Warming Up to Cold Calls or How I Learned to Love the Socratic Method

Facing a yes-or-no question in Civil Procedure, I confidently responded, “no!”

“I’m looking for an alternate answer,” the professor replied, with a sympathetic chuckle.

Each new semester of my three years here brought up a familiar worry: What if the professor is tough on cold calls? Fortunately, there’s not much need to worry. Everyone messes up a few cold calls or gets a wrong answer here or there, and nobody remembers those moments for long! But we are law students and want to do the best we can, so here are some tips to sharpen your Socratic skills:

  • Speed reading: It may be helpful to familiarize yourself with the basics on cases by skimming through, or examining the headnotes on Lexis Advance or Westlaw before a close re-read, and a briefing that neatly summarizes the rule of law and the court’s reasoning. Law case reading is a skill that you can master with practice. Try to recognize your assumptions about the law, and open your mind to the law the courts will apply. For more tips on reading cases, see LexisNexis’ guide: How to Read a Law School Casebook.
  • Find your study aid: The law library’s study skills collection offers a huge variety of guides through Wolters Kluwer, West Academic, and CALI.  But don’t stress about using everything; you get an edge by understanding course material, and some guides may contain information on doctrines that are not on your syllabus, in your reading, or in the class discussion. No need to worry! Just find the study strategy that works for you when you need it, and focus on what your professors want you to know. Learn more about study aids here: 1L Resource Guide: Study Materials and here How Do I Know Which Study Guides are Right for Me?
  • Case briefing: Whether you are highlighting, book briefing by marking the areas of text containing issue statements or the controlling rule, or composing marginalia as you study and write your case brief, focus on identifying the most important facts, rules, and the specific reasons the court ruled the way it did. Are you highlighting all the facts, or more effectively zeroing in on the key details that the court identified as the determining factor? It’s a skill you can learn, and CALI provides a lesson on effective case briefing.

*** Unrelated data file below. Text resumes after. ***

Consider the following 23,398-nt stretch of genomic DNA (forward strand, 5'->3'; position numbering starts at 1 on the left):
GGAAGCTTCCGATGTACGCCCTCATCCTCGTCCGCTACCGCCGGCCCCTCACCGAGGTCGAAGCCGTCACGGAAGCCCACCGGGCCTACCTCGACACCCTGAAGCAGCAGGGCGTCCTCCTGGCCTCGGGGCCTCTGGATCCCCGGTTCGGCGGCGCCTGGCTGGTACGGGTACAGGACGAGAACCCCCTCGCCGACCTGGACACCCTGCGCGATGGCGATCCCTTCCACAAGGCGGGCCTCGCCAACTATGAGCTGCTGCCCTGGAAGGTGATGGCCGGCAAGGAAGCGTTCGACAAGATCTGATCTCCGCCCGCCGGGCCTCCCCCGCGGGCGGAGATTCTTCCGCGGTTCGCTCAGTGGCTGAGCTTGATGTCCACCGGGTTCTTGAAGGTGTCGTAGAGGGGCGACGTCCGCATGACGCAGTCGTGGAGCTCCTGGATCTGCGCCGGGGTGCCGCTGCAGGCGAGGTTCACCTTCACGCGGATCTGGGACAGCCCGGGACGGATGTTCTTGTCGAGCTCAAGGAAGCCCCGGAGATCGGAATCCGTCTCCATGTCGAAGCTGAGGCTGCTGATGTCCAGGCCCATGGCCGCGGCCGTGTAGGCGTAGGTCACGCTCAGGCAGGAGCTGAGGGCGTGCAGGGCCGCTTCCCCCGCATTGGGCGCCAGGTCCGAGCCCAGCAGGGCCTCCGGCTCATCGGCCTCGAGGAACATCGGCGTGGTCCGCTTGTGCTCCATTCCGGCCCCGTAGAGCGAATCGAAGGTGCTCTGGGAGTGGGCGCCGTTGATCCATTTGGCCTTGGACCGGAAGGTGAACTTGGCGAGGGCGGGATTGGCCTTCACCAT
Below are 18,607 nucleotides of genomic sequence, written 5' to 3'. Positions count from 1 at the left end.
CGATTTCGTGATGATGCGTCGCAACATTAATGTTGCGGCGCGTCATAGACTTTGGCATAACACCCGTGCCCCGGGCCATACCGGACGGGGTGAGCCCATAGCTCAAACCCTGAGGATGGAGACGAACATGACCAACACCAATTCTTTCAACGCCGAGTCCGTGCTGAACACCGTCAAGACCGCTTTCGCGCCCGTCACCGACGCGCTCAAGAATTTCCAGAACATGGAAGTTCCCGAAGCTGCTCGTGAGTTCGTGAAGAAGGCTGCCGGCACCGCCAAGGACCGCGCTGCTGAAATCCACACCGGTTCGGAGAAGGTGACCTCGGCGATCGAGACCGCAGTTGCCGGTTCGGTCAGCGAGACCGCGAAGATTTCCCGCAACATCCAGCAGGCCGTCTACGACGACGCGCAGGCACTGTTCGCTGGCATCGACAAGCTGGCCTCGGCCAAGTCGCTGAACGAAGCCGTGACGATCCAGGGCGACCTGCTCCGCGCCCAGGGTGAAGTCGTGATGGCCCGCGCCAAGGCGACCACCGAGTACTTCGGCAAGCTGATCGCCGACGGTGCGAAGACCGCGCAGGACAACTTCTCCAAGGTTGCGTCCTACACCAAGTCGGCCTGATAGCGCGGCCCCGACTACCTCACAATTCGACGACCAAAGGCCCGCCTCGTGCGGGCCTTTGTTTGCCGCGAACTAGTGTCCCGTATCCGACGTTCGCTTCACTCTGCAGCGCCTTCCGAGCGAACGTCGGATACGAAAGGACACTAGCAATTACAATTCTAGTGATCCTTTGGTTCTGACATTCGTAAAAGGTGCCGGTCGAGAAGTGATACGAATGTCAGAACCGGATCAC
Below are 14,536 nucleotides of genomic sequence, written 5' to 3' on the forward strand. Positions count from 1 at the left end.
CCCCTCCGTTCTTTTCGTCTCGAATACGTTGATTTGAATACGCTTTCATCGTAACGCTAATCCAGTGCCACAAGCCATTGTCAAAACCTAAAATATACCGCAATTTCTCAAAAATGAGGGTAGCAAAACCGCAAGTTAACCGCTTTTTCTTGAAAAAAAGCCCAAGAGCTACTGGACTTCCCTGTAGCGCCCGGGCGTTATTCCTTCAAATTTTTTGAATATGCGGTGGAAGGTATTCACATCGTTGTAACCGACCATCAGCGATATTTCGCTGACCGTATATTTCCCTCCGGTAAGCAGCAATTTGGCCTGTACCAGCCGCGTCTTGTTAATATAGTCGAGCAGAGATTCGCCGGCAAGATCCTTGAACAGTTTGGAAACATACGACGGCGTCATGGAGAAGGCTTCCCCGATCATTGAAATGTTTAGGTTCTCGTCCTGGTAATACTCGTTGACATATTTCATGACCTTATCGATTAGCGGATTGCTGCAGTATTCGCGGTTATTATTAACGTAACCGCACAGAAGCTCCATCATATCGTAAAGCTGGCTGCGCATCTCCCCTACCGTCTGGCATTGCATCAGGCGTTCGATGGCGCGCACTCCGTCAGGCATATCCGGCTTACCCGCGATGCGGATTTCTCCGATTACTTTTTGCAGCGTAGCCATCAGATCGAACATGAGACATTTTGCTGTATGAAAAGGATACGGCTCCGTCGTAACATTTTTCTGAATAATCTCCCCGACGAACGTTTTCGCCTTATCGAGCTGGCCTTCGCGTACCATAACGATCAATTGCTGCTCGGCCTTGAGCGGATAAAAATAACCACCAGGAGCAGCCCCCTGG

• Active listening: Even when you don’t get the cold call, try to imagine how you would answer if you were on the hot seat. The professor teaches the whole class through each individual student’s cold calls, and by noticing the right things, you can give yourself an edge for finals week. And you will start to understand better what factors the court considers when deciding points of law if you pay close attention. It’s a skill that will serve you well in the courtroom or a meeting with the partners. Learn more about active listening here, Active Listening and here, Listening Skills in the Law School Classroom.
  • Meet with a Librarian: With JDs and experience instructing students, the Ross-Blakley Law Library’s reference librarians can answer your questions and set you up to succeed with your legal research, writing, and doctrinal studies. Make an appointment to Meet with a Librarian or contact us with questions: Ask a Librarian.

Andrea GassLaw Library Research Fellow